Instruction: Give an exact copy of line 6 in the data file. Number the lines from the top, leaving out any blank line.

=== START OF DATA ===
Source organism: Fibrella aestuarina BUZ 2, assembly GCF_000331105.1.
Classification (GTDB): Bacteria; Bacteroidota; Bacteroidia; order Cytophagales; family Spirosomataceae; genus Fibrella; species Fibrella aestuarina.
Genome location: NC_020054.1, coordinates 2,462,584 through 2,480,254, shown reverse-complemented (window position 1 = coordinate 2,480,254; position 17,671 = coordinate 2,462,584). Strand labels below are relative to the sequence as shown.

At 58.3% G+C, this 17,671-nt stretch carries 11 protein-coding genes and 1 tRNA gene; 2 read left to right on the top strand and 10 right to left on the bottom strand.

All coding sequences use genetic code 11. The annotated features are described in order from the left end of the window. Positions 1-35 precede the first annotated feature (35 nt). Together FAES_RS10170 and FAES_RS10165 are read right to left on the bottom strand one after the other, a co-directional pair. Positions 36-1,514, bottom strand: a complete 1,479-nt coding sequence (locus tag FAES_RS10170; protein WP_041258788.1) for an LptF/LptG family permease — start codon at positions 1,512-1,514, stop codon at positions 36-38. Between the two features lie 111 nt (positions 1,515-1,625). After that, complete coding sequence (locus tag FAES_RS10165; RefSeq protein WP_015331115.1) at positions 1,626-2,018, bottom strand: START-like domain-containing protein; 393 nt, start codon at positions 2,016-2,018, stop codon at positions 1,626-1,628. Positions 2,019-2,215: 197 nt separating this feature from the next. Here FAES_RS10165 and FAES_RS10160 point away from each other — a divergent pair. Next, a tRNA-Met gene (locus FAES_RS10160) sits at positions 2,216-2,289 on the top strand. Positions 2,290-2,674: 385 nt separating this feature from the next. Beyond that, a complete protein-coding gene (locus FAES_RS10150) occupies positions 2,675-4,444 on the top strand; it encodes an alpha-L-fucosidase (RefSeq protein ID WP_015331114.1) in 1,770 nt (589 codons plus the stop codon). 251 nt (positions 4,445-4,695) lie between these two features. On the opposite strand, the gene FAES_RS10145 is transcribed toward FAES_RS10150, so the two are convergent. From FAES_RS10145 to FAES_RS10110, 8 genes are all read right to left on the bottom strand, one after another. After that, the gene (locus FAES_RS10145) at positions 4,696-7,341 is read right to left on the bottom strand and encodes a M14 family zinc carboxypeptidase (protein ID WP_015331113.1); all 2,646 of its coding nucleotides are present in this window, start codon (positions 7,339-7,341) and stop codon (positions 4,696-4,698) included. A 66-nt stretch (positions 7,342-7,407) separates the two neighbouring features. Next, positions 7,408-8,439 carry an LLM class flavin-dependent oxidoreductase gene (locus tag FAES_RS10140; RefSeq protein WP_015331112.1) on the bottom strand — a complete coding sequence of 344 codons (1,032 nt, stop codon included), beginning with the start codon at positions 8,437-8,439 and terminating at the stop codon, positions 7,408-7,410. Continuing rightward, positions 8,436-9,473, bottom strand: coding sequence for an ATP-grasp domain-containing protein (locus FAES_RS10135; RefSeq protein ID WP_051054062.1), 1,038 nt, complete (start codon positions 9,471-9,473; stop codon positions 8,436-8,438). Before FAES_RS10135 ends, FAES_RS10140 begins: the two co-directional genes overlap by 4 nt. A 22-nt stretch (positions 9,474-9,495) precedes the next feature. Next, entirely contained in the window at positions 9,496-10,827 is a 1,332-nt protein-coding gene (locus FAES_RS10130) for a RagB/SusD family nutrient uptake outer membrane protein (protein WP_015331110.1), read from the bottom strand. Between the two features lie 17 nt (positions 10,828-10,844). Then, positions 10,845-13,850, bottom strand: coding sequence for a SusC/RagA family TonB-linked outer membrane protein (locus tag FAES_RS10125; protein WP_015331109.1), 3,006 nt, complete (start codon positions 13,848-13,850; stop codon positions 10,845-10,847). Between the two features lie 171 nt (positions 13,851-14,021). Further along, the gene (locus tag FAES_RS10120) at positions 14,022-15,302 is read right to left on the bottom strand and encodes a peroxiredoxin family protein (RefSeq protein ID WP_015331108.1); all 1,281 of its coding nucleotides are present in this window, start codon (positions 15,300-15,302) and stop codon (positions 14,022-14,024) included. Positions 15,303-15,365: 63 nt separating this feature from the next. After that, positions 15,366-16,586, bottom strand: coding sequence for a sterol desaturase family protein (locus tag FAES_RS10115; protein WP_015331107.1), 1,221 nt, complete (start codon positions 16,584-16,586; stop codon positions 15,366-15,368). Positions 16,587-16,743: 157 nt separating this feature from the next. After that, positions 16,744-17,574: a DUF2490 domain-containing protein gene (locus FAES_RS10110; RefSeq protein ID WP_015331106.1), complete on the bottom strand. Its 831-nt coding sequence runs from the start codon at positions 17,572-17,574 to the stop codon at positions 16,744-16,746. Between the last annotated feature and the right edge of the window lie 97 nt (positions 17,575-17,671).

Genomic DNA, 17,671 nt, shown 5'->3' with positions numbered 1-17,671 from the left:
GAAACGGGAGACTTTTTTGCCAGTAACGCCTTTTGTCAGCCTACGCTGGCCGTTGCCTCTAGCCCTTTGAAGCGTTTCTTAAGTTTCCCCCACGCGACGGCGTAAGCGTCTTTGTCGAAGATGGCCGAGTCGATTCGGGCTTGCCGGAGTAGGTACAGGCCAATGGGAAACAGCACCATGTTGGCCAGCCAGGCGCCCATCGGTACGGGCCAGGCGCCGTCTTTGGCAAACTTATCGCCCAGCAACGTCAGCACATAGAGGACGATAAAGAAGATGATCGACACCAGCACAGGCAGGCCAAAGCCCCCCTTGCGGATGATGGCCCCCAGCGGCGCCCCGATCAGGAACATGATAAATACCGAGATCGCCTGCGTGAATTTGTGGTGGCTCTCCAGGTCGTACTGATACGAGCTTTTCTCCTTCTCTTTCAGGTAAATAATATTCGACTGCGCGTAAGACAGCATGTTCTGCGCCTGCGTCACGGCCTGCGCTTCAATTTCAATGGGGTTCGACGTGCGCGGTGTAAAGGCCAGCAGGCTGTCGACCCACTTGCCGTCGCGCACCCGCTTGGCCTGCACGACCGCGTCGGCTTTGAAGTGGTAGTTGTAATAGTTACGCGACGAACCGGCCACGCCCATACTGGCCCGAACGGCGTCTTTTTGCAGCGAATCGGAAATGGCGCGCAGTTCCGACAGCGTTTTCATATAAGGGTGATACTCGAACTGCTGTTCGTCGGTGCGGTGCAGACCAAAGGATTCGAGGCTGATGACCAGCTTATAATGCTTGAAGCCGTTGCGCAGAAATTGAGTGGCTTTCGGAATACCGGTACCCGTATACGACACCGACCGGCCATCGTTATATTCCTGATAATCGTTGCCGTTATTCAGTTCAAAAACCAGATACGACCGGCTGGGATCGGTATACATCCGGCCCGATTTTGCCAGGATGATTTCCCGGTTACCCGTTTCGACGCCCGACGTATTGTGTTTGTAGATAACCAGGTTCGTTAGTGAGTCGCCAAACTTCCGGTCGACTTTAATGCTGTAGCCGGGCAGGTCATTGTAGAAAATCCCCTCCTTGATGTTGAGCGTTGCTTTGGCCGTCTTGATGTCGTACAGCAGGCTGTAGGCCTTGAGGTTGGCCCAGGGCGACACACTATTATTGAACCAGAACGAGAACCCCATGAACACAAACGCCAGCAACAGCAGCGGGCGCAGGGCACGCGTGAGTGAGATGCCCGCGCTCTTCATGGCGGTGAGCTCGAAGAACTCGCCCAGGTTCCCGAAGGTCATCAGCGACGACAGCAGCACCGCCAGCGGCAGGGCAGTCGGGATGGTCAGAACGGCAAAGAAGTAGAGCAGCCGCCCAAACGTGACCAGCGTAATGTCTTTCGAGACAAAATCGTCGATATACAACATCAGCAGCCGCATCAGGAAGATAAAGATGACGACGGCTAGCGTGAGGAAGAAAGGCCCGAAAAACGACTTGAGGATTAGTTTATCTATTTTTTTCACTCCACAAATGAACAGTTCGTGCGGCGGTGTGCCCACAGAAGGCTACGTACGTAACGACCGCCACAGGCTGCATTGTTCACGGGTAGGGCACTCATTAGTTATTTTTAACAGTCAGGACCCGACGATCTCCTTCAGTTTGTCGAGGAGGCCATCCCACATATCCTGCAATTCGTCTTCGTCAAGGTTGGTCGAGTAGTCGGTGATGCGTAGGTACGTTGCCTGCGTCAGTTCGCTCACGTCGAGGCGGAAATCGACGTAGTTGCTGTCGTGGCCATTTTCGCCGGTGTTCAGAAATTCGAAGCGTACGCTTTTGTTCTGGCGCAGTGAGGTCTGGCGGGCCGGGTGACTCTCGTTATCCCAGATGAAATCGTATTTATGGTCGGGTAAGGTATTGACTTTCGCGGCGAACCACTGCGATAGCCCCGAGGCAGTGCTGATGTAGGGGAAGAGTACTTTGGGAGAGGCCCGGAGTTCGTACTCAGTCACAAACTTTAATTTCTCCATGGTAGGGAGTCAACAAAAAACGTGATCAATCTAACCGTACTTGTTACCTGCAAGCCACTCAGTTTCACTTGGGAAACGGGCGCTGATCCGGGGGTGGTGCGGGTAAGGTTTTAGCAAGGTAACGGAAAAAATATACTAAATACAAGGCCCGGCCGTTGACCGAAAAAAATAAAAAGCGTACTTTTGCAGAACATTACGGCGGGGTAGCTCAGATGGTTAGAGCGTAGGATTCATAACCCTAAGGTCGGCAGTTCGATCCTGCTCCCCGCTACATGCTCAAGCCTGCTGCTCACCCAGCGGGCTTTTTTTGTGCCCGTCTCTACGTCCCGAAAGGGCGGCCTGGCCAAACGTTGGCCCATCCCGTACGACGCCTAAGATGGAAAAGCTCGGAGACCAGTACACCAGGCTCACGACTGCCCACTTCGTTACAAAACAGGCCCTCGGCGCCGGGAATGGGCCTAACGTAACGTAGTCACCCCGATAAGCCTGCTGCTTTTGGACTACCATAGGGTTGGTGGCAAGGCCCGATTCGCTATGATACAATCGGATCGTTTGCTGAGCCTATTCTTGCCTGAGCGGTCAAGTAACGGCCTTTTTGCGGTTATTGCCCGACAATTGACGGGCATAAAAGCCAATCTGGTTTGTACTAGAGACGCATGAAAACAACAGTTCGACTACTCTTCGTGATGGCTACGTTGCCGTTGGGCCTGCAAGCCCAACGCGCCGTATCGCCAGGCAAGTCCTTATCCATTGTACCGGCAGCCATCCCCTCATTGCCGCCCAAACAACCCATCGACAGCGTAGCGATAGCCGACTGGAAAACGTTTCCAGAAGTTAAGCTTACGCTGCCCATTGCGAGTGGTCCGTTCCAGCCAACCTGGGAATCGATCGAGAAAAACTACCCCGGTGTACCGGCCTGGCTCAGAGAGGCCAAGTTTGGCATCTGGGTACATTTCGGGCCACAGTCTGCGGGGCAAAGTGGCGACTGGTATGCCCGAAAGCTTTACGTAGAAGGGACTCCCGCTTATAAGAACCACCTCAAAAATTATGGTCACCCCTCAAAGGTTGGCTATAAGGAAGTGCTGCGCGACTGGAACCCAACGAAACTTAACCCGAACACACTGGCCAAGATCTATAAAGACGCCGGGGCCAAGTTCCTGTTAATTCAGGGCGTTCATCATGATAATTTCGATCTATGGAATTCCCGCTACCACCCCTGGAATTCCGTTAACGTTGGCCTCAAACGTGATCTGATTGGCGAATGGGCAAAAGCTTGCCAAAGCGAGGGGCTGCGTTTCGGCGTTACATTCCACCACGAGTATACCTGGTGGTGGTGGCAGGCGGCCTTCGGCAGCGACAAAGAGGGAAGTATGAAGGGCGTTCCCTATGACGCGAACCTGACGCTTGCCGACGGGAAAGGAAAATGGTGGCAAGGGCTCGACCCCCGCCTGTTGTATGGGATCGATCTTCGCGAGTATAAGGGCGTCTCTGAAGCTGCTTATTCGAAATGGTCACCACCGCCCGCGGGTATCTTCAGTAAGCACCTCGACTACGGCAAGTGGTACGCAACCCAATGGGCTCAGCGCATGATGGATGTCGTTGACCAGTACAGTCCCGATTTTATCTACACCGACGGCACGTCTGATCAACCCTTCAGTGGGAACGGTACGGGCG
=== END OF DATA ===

Genomic DNA, 17,671 nt, shown 5'->3' with positions numbered 1-17,671 from the left: